Using audience response in engaging youthCommunication, Multimedia, Outreach, Software, TECHNOLOGY Sunday, November 1st, 2009
By Mike Broderick
Saddleback Church, like most congregations, uses audio/visual equipment to enhance services as well as capture teachings and send video to other campuses. Increasingly technology is finding its way from the pulpit to youth ministry too. With youth demographics experiencing nearly every facet of life in Web 2.0 — from the classroom to the playground — why not integrate similar technology into youth worship experiences?
High School Pastor Josh Griffin leads a staff of six full-time employees, three interns and 100 volunteers who dedicate time to assisting Saddleback’s younger community. His enthusiasm for innovative teaching methods brought him to integrate response technology into his ministry, and the ministry prides itself on creative and relevant means to convey Bible teachings to its students.
With an audience that has seen incredible growth in the past year, Josh works at capturing and keeping the attention of his students. He uses tools such as audience response in order to maintain focus and direction.
Chaos with previous system
Previously, the ministry adopted a response system designed solely for classroom environments that used infrared technology. Utilizing infrared equipment — the same technology television remotes employ — often required students to run up to receivers to ensure responses were submitted. With a group of hundreds of high school age students, the system was less reliable and created more chaos than it was worth.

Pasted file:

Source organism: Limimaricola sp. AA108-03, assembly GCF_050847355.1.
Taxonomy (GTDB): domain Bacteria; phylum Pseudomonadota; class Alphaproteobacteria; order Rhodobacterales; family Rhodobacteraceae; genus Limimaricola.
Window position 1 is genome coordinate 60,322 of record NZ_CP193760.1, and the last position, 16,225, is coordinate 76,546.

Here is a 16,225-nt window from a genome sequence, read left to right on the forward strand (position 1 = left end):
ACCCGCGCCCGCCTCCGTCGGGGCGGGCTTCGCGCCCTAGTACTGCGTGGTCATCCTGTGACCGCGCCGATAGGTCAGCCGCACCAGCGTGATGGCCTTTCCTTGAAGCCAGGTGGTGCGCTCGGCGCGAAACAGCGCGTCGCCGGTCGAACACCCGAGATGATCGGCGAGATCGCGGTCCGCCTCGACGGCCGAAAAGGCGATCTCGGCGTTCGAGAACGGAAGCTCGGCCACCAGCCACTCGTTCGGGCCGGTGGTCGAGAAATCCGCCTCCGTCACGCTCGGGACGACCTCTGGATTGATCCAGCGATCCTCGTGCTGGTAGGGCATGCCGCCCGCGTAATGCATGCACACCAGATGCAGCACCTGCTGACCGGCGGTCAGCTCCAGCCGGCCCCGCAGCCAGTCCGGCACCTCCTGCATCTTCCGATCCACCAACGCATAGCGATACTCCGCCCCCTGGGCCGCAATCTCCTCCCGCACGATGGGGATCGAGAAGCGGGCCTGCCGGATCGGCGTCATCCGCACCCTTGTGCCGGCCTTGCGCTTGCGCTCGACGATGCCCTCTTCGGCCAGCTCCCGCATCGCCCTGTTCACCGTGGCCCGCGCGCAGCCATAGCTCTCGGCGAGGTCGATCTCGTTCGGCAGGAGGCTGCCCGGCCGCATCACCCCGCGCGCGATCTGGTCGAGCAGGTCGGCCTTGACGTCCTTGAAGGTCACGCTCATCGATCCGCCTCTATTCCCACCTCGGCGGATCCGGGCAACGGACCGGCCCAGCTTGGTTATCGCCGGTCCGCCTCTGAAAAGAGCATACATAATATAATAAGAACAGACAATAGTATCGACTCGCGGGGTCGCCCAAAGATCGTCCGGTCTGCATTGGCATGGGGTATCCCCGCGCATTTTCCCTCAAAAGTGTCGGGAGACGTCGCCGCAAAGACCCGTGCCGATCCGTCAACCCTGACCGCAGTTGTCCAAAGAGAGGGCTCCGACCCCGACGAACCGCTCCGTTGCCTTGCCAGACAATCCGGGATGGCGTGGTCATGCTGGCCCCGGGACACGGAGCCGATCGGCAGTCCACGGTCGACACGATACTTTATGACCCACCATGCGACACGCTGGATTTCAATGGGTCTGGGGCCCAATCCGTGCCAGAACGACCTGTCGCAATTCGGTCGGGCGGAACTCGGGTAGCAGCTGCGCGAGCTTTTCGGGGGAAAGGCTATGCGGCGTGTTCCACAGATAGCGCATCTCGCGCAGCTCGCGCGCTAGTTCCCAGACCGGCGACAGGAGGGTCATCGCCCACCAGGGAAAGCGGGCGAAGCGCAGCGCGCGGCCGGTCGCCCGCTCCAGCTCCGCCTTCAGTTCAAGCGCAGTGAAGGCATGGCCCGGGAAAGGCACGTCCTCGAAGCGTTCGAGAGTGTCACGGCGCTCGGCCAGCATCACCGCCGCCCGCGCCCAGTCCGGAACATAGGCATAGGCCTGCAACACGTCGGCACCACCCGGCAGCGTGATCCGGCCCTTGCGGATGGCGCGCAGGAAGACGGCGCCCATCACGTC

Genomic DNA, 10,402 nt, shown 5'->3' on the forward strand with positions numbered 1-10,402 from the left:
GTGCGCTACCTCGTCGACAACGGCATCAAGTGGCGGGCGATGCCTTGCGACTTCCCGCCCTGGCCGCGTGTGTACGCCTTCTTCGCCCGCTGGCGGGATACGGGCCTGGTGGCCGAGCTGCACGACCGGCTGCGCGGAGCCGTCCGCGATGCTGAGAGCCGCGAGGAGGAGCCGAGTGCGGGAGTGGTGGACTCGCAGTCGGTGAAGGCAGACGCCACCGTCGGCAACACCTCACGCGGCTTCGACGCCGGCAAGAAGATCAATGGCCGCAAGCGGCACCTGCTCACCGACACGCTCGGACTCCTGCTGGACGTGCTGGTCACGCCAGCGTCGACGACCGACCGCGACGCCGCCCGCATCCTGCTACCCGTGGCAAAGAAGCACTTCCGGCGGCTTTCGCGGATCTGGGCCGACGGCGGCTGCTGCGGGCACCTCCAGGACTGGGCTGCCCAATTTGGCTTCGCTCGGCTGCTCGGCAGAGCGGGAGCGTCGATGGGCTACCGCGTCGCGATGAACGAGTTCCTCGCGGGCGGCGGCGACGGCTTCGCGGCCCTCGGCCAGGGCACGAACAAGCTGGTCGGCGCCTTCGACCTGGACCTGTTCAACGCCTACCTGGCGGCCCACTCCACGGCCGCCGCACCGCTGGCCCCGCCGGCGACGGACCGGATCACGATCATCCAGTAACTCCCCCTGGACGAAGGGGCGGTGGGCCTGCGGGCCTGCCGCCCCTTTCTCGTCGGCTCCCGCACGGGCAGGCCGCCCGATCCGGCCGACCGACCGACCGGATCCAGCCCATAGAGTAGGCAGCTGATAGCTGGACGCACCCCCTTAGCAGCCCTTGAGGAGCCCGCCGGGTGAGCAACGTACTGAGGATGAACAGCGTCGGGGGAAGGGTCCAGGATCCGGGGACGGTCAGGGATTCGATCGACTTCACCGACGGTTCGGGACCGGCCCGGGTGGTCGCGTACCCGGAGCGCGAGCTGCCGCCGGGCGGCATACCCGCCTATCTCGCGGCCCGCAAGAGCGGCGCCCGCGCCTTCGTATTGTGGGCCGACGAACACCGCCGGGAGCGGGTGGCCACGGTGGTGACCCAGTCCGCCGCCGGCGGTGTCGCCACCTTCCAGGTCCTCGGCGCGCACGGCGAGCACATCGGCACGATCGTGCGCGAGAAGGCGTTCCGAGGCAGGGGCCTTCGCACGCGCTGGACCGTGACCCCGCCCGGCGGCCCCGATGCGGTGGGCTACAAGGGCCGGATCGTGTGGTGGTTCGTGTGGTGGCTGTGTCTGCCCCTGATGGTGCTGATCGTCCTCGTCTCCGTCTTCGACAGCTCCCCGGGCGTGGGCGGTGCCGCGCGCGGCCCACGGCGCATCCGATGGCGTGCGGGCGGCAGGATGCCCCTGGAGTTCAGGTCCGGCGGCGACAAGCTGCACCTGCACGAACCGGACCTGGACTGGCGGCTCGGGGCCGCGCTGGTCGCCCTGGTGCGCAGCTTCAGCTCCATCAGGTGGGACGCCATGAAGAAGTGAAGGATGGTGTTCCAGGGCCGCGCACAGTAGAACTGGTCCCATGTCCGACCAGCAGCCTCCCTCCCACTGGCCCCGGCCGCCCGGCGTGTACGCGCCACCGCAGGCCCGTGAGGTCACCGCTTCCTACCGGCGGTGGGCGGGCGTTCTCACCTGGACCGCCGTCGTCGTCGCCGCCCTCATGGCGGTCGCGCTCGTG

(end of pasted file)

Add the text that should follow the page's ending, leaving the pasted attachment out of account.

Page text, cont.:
During one of the weekend services, Griffin and his team hosted a “choose your own adventure” series. The program allowed youth to decide on different aspects of the service — from the opening song to the topic of discussion, and everything in-between. Griffin originally wanted to incorporate a response system where the audience could easily vote with the press of a button without having to leave their seats.
He’s now using Turning Technologies’ flagship product TurningPoint, interactive PowerPoint software, and radio-frequency, credit-card size ResponseCard keypads, provided by Interactive Church Resources. Every aspect of the service during the “choose your own adventure” series was determined by the students. The system created an interactive environment and offered insight into a typically uncommunicative audience.
“Often times in youth ministry we talk to students,” Griffin says. “It’s not often that we get to hear from them. One of the fun things we were able to use the ResponseCards for is to create a very specific message based on what they wanted to hear and what they’re interested in. We used the results from surveys during the message to tailor the content to what they were struggling with and what they were dealing with.”
Used in training sessions
The audience response system was also used during several training sessions and conferences. First considered as a way to inject humor into his messages, Griffin quickly discovered that it was capable of collecting hard data as well. When more than 1,000 people joined him for a youth ministry training conference, he inserted a few ice breaker questions to relax and allow the audience to become familiar with the technology.
When he posed the question, “What method of transportation did you use to get here?” he was surprised the find that most participants had driven. By inserting a quick, on-the-fly question slide, he was able to find out how many miles the majority had driven. The answers to those two questions altered the way the conference was marketed and communicated to participants, making it a worthwhile tool in several situations.
Griffin and his youth ministry team have had great success with audience response in a variety of environments. On Saddleback’s campus alone, four different buildings have accommodated the system flawlessly and without any problems. He hopes to continue to use the system in a fun, interactive manner and also apply anonymous polling to uncover real problems that students may feel uncomfortable disclosing.
Mike Broderick is CEO, Turning Technologies, Youngstown, OH. [www.turningtechnologies.com]